The whereabouts of former president Nelson Mandela who is receiving treatment for a lung infection have puzzled journalists who are scrambling to get first- hand as well as first-time information about the anti-apartheid hero's conditions.
Since Mandela was hospitalized on Dec. 8, crowds of journalists had camped outside the 1 Military Hospital in Pretoria, where Mandela was believed to be treated for his illness. But the Presidency hinted on Thursday Mandela was not treated at that hospital.
This prompted journalists to change camping sites. This time they targeted the Mediclinic Heart Hospital in Pretoria. Since early Friday, groups of journalists have been streaming to open grounds outside the hospital to set up their camps.
The Beeld newspaper said that Mandela had been admitted to the hospital under a pseudonym.
It reported that security at the hospital was tight and that a number of black bakkies and cars, identical to those used by the police's VIP unit, could be seen on its ground.
The paper also said Mandela's wife Graca Machel, President Jacob Zuma and former president Thabo Mbeki had visited the hospital recently.
These reports helped draw a large contingent of journalists to the hospital. There are also rumors that Mandela has been released from hospital.
The government has been under fire for misleading the media about where Mandela was being treated.
In response to such criticism, the Presidency said on Thursday the government had never identified the hospital where Mandela is staying.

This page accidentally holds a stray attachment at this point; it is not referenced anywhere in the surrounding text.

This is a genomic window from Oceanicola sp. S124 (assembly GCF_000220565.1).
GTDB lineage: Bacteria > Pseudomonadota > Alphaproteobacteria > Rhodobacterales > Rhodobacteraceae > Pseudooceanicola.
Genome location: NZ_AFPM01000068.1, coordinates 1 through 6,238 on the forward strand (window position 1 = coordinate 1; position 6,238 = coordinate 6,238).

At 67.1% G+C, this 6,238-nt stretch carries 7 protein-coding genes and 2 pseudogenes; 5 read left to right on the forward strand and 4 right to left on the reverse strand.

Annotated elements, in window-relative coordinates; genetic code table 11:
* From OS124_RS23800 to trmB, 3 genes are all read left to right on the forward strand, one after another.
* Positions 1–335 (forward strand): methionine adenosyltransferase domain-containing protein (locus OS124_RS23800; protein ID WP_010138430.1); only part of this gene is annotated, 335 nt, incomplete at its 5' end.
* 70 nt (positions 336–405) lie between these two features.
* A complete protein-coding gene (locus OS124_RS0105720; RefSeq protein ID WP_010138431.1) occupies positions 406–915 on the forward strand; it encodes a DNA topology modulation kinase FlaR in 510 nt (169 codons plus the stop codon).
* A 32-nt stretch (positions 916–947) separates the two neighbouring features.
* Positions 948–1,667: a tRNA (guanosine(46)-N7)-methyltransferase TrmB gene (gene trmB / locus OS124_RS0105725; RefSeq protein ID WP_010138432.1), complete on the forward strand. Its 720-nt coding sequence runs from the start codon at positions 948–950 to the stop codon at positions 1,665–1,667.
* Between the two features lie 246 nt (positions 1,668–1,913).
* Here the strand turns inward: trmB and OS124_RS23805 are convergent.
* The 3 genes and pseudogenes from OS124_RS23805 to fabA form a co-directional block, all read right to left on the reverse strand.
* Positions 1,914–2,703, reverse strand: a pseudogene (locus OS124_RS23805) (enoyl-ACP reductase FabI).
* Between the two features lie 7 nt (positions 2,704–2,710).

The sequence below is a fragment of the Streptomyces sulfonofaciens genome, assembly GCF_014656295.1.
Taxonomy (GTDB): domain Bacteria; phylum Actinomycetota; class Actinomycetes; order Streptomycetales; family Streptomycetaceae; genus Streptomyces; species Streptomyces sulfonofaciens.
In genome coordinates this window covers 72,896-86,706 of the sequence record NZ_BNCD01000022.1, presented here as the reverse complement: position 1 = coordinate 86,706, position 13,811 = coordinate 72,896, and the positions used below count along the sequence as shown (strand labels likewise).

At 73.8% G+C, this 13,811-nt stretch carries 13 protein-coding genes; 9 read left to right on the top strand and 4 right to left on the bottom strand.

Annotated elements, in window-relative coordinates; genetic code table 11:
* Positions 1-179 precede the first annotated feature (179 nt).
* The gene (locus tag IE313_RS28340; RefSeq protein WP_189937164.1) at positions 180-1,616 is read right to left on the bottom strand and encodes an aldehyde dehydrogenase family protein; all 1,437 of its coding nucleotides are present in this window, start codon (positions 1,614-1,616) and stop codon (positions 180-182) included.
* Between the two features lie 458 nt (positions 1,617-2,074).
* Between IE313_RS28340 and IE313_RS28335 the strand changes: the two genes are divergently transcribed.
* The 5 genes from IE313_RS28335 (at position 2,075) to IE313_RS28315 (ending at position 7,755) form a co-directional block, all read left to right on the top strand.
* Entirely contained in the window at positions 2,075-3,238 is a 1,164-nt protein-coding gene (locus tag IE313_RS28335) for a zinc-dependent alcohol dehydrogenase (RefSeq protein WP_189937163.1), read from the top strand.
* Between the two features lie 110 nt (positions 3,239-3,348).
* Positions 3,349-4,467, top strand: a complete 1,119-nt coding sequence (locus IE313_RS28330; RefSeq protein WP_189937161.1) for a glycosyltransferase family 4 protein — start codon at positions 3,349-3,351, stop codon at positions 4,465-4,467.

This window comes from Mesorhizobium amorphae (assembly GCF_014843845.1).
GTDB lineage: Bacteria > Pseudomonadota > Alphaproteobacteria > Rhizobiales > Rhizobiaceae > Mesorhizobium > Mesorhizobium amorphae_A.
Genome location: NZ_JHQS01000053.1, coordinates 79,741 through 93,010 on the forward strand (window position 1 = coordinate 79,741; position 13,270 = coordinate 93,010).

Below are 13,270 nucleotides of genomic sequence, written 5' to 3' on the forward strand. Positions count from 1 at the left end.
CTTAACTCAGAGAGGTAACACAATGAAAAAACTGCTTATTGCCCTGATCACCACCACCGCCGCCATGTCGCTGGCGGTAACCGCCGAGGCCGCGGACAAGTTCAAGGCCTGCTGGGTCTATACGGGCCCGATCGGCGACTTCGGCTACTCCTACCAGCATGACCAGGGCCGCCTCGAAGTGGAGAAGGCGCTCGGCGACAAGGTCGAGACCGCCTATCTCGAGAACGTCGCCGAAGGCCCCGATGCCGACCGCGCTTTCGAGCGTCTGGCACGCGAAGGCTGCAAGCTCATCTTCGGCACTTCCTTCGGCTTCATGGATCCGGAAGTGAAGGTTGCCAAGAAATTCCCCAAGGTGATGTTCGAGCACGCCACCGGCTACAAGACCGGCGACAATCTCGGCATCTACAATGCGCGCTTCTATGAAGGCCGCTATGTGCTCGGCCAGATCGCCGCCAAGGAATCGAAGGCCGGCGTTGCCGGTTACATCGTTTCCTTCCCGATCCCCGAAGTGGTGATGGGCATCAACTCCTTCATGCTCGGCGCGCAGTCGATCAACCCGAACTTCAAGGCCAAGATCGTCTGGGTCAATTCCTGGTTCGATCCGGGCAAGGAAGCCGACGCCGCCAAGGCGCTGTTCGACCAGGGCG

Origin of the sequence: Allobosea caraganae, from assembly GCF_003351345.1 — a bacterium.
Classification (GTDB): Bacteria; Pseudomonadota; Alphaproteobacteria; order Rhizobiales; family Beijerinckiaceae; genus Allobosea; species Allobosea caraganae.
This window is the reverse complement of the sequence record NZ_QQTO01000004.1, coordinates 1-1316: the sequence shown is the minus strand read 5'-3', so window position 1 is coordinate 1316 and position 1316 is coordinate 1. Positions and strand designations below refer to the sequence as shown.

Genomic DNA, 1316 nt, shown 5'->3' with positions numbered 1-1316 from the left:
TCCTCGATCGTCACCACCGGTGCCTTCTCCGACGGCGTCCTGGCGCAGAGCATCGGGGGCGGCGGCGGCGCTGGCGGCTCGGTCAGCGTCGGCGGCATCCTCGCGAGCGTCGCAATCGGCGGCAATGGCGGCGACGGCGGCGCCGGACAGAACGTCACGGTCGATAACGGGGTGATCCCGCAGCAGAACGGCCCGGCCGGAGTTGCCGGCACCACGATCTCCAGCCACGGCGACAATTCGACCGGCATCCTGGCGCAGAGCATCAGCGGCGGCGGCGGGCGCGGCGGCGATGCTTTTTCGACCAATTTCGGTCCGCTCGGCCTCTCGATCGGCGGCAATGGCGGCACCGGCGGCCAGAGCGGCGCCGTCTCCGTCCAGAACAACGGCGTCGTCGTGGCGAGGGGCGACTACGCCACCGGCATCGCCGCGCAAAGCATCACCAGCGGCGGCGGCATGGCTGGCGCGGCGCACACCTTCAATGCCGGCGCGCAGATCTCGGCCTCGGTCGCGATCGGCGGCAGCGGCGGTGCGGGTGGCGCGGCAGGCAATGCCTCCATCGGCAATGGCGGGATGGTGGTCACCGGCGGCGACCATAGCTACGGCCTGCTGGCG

"We have noted media speculation about the hospital at which former President Mandela may be receiving medical attention," the Presidency said in a statement.
Mandela "is being treated at a Pretoria hospital as said from the first statement we issued," the statement said. "We have refrained from disclosing the hospital in order to ensure privacy and also to allow doctors space to do their work of caring for Madiba without interruptions or undue pressure."
The Presidency urged the media to respect Mandela's privacy while he was receiving treatment.
"While we understand the interest in the story, we urge the media to respect the former President's privacy."
In an earlier statement, the Presidency said doctors had concluded tests on Mandela, and the tests revealed a recurrence of a previous lung infection.
Mandela was being treated accordingly and he was responding to the treatment, the Presidency said.
Mandela's hospital stay this time is his longest since 2001, when he underwent seven weeks of radiotherapy after being diagnosed with prostate cancer.
In January 2011, Mandela was admitted to a Johannesburg hospital for an acute respiratory infection for a short period. In February this year, he spent a night in a hospital for a minor diagnostic surgery to determine the cause of an abdominal complain.
Mandela turned 94 on July 18 this year. His health has been a focus of concern.
Mandela, who was imprisoned for 27 years during apartheid, was elected the country's first black president in 1994.
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